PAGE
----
Tag Archives: gluten-free

Recipe: Ratatouille for a ratty week

Taking a break from the travel diaries to write down a recipe that has been a bit of a lifesaver for me this year.  It tastes like comfort food, it’s full of vegetables, it creates copious leftovers, and it takes maybe ten minutes of preparation time.  Probably less, really.  And because the vegetables are all soft, I can even make it when my wrist is acting up and doesn’t want me to chop things. 

You can serve it with all sorts of things, really.  It goes with bread and hummus (or you can fling some chickpeas in to bake with the rest of the ratatouille), or grilled haloumi (which you can also chop into chunks and throw in to bake for the last ten minutes); with roasted or boiled potatoes and felafel or grilled fish or chicken; it’s great over giant couscous (again, with chickpeas), or stirred through pasta, or even made into a bake with bocconcini and more pasta. 

You can serve it hot, or warm, or at room temperature.  Tonight, I’ll be serving it hot with some little pies from Zaatar – lamb, and haloumi, and spinach.  And probably with some roast potatoes because everything is better with roast potatoes, especially when you are eating super late because it took nearly two hours to get home from work and your husband hasn’t even managed to leave work yet and it’s nearly 9pm…

This is not as fancy as my other ratatouille recipe, but it tastes very nearly as good and takes far less time.  It’s Friday night-worthy, which is really saying something, especially after a fortnight like the one I’ve had, with lots of stress and very little sleep.  (Though one of my scientists did bring me cake to cheer me up, which was possibly the nicest thing anyone has done for me ever.)

Oh, and it doesn’t create a lot of washing up, either.  Just one giant baking dish.  There’s really nothing not to like, unless you are entirely anti-vegetable.

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Your Shopping List

3 large capsicums, preferably in different colours
2 red onions
2 medium zucchini
1 largeish eggplant
olive oil
lavender salt
black pepper
rosemary
dried mint
400g cherry tomatoes
500ml – 750 ml (whatever size bottle you have) tomato passata
dried basil

(I know these amounts are very vague.  It really is a sprinkle of this and a sprinkle of that, and it is very much to taste.  If you don’t have lavender salt, a pinch of salt with some culinary lavender is good, or skip the lavender and add a little fennel, and rather more rosemary.  It will be fine.)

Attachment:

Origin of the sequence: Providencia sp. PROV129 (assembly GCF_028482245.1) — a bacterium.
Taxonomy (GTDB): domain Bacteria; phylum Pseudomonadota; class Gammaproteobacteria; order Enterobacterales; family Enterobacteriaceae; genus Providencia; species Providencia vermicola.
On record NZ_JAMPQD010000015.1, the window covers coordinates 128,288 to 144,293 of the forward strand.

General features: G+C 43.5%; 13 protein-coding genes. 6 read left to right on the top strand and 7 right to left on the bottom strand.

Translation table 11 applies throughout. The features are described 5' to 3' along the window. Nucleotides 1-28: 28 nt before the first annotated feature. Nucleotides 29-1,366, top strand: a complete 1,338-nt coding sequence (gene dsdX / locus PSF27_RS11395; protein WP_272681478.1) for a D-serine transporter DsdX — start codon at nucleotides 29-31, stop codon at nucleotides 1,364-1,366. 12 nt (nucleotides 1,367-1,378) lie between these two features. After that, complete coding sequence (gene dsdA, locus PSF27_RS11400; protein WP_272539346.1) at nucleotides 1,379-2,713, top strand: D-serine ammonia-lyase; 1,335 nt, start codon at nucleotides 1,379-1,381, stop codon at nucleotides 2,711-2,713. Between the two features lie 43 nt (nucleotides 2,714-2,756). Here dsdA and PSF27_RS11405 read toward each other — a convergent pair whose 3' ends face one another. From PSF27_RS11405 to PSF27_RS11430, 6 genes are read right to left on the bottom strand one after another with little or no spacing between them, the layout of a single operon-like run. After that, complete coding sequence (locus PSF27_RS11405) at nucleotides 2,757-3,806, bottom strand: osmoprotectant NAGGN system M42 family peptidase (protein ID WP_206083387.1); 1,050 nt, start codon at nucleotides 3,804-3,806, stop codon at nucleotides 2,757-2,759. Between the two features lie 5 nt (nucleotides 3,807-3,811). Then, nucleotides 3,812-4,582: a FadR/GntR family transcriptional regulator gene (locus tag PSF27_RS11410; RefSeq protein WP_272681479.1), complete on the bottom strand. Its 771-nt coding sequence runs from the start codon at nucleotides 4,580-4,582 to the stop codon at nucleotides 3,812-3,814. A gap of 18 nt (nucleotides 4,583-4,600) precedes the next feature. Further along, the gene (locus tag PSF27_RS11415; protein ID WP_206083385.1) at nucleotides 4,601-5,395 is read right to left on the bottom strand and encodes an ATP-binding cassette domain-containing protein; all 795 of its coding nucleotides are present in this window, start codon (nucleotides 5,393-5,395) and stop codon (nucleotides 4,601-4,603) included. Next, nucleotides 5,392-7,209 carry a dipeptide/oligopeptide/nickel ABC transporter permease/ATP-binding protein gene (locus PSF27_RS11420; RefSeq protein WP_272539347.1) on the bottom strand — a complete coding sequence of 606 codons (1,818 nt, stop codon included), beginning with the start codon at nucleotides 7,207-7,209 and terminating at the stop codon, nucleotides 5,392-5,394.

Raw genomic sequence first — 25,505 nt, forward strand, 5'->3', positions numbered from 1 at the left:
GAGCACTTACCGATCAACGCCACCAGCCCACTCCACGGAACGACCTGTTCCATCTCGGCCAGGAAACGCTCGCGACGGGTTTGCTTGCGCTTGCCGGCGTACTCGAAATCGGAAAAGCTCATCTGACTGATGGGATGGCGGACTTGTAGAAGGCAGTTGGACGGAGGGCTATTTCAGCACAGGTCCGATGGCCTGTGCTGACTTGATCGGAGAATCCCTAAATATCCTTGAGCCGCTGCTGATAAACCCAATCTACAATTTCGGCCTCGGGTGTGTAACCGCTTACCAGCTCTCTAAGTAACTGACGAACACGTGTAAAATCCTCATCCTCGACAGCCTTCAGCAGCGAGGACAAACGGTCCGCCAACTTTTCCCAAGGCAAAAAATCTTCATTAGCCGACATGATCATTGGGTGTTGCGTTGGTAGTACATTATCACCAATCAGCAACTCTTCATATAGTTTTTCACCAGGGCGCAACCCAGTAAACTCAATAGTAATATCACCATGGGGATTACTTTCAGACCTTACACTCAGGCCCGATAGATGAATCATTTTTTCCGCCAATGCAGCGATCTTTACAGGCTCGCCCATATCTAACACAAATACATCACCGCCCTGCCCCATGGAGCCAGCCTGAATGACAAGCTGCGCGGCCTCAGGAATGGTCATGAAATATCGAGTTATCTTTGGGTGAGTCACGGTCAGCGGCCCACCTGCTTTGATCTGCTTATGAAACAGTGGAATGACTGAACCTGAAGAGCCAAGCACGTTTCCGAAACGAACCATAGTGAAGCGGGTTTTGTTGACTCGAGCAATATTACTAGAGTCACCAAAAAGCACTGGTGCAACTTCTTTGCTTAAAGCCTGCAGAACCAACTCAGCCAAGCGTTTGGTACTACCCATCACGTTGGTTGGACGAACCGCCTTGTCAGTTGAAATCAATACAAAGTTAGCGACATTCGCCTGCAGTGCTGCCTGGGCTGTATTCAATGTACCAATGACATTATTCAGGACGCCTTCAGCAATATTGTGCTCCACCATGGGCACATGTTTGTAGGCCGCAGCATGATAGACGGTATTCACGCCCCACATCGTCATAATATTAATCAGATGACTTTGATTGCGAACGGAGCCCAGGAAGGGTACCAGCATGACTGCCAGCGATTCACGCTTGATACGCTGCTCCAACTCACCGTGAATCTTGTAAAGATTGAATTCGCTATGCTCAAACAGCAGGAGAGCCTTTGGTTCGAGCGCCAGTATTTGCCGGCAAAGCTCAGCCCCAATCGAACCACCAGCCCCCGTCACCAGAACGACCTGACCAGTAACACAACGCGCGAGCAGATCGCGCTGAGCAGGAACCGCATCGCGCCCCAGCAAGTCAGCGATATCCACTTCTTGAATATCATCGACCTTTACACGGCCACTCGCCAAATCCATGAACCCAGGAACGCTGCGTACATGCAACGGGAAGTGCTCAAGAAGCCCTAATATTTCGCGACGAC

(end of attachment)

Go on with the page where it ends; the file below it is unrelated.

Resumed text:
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Recipe: Modular Salad for Lots of Dietary Requirements

My best friend lives in Darwin, and she’s having a baby (!!!), so I went up for a quick visit last weekend, to hang out, help out a bit, but mostly just have a good chance to catch up for the last time before there is an adorably cute little barrier to conversation in the house!

The beach at Fannie Bay, just outside the Museum and Art Gallery of the Northern Territory

The beach at Fannie Bay, just outside the Museum of the Northern Territory

My friend has gestational diabetes, and her husband has a number of allergies and food sensitivities, and when you add to these culinary challenges the fact that Darwin is appallingly hot and humid, figuring out dinner is a bit of a challenge.

On the road south of Darwin.  This picture somehow conveys the weather perfectly.

On the road south of Darwin.

Like many people in Darwin, they don’t have family living locally, so we also talked a fair bit about planning for food that requires minimum preparation time when there is a small baby in the house.  (Not that I have ever had a small baby in the house, but I am all about minimal food preparation in hot weather.  Or grant season.)

Wattle, coming into bloom.  In hot weather.  Did I mention that Darwin was hot?

Wattle, coming into bloom. In hot weather. Did I mention that Darwin was hot?

We came up with this modular salad, which has the capacity to tick lots of mutually-exclusive boxes. It’s more an idea than a recipe, and it’s pretty simple, but it’s a useful one and worth sharing, I think.

(It’s unofficial name is Franken-Niçoise salad, because originally, there was going to be tuna.  But since we skipped the tuna, and the green beans were looking a bit dodgy, it’s just Modular Salad now.)

We liked it, and hope you will too.

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Your shopping list (for about 5-6 serves, which can be held over for later if need be)

One lettuce
Two punnets of cherry tomatoes
Two Lebanese cucumbers
Two red capsicums
One tin of cannellini beans, drained
Six smallish potatoes, preferably waxy ones
Six eggs
A handful of olives (optional)
A few spring onions (optional)
A tin or two of tuna or salmon; or leftover poached or roasted chicken; or tuna steaks if you are willing to cook such; or marinated and grilled tofu; or pre-prepared felafel, or even toasted hazelnuts or cubes of cheese.  You want about 100g per person of protein that is ready to eat, essentially.